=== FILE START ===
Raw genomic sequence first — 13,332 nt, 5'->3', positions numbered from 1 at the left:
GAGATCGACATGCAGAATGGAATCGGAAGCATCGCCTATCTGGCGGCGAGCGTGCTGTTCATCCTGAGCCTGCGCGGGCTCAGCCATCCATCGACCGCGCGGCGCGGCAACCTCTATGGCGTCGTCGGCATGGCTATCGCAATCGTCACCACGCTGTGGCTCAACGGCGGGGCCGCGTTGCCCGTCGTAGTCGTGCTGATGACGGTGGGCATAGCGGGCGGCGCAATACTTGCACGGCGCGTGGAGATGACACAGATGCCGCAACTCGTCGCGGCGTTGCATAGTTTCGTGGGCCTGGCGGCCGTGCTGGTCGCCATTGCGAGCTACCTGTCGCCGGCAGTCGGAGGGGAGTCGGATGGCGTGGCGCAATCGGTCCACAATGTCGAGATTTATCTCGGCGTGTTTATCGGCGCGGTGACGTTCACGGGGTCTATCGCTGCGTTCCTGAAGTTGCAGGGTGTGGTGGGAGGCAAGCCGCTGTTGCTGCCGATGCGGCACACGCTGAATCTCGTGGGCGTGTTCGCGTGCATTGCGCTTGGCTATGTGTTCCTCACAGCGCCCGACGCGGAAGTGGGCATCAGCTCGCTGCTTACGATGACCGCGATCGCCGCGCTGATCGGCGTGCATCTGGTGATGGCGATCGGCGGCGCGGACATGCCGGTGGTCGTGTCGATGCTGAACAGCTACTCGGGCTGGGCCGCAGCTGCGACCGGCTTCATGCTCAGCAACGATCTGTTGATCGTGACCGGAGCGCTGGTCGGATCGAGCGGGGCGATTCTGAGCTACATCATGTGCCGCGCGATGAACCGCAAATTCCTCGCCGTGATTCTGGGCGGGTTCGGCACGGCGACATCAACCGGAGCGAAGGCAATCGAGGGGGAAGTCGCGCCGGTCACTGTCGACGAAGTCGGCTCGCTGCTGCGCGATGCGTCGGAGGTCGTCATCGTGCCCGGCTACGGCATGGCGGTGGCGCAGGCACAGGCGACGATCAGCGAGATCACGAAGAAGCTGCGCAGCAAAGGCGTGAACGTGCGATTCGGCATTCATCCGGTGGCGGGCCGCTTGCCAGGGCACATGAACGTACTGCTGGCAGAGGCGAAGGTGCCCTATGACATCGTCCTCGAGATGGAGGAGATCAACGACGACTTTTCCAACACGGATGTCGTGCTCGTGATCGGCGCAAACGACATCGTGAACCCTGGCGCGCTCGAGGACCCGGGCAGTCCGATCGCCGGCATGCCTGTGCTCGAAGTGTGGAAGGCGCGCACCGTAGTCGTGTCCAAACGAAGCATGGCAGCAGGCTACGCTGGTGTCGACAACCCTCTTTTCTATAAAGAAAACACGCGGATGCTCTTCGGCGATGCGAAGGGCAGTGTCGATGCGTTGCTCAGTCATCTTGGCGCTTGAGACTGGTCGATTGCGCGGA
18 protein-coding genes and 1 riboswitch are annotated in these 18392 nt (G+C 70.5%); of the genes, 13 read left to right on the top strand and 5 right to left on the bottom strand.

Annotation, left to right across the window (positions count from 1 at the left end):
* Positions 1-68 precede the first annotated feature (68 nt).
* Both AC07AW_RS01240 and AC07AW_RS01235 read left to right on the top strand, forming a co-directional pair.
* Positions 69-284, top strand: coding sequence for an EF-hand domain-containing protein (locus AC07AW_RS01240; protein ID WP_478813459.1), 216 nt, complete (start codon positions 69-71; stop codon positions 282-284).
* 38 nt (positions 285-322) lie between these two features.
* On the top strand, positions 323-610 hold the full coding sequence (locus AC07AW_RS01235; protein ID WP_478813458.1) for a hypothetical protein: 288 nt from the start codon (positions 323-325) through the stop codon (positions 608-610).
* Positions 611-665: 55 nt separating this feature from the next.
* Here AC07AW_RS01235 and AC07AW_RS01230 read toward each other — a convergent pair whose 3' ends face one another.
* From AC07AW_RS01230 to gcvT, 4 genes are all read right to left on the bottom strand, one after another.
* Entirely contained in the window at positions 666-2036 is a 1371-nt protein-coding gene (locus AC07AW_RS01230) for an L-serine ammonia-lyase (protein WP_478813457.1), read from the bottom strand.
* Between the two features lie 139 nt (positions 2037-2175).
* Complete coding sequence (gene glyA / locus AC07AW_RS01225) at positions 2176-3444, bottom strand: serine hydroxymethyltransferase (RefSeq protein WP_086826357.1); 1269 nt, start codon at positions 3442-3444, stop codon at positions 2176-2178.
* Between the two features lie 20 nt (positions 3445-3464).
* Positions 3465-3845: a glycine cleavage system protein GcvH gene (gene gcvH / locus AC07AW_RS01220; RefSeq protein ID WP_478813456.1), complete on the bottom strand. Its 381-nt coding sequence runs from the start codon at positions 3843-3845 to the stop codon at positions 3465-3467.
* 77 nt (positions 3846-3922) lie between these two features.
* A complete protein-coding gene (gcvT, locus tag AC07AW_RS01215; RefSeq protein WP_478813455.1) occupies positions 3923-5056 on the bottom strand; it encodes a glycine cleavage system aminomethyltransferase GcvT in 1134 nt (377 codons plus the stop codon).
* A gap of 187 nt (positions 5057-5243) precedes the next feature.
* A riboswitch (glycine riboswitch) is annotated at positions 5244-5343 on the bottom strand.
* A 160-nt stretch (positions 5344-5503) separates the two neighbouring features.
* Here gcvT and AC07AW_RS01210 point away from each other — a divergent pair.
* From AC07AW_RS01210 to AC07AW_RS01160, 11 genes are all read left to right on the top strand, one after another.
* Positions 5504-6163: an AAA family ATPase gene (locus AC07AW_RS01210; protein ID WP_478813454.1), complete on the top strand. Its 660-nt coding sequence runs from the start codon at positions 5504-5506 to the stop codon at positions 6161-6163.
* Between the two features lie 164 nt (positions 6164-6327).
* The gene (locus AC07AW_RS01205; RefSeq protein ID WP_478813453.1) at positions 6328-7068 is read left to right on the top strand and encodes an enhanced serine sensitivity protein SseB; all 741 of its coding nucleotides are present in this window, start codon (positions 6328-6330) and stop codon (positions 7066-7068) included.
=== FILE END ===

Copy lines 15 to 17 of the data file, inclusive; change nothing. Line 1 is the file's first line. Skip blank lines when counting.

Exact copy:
* Complete coding sequence (gene glyA / locus AC07AW_RS01225) at positions 2176-3444, bottom strand: serine hydroxymethyltransferase (RefSeq protein WP_086826357.1); 1269 nt, start codon at positions 3442-3444, stop codon at positions 2176-2178.
* Between the two features lie 20 nt (positions 3445-3464).
* Positions 3465-3845: a glycine cleavage system protein GcvH gene (gene gcvH / locus AC07AW_RS01220; RefSeq protein ID WP_478813456.1), complete on the bottom strand. Its 381-nt coding sequence runs from the start codon at positions 3843-3845 to the stop codon at positions 3465-3467.